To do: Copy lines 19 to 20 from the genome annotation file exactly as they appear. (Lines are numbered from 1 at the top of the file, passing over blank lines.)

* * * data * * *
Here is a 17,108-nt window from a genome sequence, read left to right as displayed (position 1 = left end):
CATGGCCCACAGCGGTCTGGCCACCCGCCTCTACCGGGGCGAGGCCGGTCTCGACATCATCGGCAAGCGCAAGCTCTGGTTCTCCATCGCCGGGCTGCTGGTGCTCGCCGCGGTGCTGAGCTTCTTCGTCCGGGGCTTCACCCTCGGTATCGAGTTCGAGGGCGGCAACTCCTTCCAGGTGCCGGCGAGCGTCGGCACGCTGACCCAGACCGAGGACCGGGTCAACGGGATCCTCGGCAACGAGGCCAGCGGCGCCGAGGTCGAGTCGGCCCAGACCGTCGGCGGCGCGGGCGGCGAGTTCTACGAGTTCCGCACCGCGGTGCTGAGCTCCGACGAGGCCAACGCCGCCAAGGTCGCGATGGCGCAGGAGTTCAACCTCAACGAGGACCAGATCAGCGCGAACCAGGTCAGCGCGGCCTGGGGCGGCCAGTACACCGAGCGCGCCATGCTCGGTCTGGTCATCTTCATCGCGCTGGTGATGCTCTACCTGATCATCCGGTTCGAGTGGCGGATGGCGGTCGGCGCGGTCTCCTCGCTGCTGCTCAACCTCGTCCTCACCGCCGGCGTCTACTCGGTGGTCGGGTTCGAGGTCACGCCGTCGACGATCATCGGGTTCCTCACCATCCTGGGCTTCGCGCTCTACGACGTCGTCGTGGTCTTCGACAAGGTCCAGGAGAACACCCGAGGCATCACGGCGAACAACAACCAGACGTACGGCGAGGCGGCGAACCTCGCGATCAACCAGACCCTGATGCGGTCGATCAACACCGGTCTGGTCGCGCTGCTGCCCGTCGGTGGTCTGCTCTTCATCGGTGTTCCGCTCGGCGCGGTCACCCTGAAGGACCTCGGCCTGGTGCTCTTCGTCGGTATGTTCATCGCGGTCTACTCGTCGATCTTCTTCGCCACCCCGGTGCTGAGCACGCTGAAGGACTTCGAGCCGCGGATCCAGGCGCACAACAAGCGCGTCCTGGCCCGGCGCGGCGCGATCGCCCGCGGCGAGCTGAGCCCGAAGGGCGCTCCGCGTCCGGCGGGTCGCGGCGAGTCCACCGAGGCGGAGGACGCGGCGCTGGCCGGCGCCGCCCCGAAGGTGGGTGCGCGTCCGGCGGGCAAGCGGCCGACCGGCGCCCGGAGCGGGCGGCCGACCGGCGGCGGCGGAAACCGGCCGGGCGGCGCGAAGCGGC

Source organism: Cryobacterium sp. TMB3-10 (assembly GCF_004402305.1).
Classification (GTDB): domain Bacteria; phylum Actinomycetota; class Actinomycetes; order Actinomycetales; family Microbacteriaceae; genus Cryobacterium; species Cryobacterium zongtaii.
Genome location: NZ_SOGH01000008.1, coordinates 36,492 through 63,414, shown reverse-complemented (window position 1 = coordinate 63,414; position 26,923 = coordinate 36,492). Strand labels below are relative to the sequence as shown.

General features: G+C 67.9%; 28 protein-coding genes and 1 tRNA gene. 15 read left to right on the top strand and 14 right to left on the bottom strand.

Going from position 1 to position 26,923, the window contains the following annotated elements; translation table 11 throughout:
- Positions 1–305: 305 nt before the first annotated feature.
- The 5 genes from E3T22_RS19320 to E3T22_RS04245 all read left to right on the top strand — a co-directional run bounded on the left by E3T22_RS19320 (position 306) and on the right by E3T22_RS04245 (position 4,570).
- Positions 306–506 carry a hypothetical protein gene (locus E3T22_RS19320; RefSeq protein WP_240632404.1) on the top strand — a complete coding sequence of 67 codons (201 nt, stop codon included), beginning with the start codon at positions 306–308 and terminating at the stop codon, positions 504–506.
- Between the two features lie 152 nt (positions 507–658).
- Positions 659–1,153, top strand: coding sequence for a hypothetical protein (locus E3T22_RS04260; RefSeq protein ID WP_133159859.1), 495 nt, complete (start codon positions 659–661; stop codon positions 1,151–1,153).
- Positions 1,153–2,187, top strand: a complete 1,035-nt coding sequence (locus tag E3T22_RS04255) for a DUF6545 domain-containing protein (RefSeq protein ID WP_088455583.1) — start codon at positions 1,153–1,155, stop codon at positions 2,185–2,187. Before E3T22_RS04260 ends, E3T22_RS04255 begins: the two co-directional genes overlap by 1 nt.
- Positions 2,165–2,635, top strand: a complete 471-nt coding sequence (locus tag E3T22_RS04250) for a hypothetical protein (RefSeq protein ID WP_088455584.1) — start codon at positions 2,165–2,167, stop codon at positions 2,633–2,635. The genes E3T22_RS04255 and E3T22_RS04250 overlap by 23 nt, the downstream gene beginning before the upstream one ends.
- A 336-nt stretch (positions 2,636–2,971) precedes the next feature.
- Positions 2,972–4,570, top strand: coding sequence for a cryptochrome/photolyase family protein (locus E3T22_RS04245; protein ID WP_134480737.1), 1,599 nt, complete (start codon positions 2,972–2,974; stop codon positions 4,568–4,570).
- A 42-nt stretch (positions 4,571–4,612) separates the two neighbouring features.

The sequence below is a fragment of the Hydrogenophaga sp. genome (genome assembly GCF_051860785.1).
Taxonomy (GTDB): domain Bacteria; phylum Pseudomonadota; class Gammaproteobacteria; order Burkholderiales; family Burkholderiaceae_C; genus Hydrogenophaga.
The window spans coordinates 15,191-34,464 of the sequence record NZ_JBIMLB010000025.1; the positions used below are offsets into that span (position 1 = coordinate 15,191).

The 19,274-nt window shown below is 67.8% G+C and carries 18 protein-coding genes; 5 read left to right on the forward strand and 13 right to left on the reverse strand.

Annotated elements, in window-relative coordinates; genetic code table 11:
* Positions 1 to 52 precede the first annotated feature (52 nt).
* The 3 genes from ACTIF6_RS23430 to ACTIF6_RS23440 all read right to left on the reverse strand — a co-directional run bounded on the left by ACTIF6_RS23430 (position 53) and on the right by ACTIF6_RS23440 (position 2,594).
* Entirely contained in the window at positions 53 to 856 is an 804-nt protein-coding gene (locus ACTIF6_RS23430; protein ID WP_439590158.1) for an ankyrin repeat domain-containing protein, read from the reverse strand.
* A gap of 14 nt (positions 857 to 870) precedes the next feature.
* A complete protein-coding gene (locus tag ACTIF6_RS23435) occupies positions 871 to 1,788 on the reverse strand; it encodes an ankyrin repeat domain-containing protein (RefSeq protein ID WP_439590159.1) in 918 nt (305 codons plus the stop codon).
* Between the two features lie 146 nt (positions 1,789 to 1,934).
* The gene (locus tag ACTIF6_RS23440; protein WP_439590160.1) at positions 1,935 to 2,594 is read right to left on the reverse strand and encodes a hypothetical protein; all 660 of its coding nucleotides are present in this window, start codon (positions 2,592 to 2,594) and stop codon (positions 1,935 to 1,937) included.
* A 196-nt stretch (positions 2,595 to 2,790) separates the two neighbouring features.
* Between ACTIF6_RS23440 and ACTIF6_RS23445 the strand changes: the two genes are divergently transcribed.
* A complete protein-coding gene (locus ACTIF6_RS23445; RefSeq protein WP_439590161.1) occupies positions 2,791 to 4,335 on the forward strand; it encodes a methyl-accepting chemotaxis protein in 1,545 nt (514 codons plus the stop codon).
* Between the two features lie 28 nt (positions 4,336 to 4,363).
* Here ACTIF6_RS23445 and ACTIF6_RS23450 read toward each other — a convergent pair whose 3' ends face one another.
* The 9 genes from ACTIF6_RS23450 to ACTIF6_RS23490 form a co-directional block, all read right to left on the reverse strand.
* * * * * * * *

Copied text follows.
Taxonomy (GTDB): domain Bacteria; phylum Pseudomonadota; class Gammaproteobacteria; order Burkholderiales; family Burkholderiaceae_C; genus Hydrogenophaga.
The window spans coordinates 15,191-34,464 of the sequence record NZ_JBIMLB010000025.1; the positions used below are offsets into that span (position 1 = coordinate 15,191).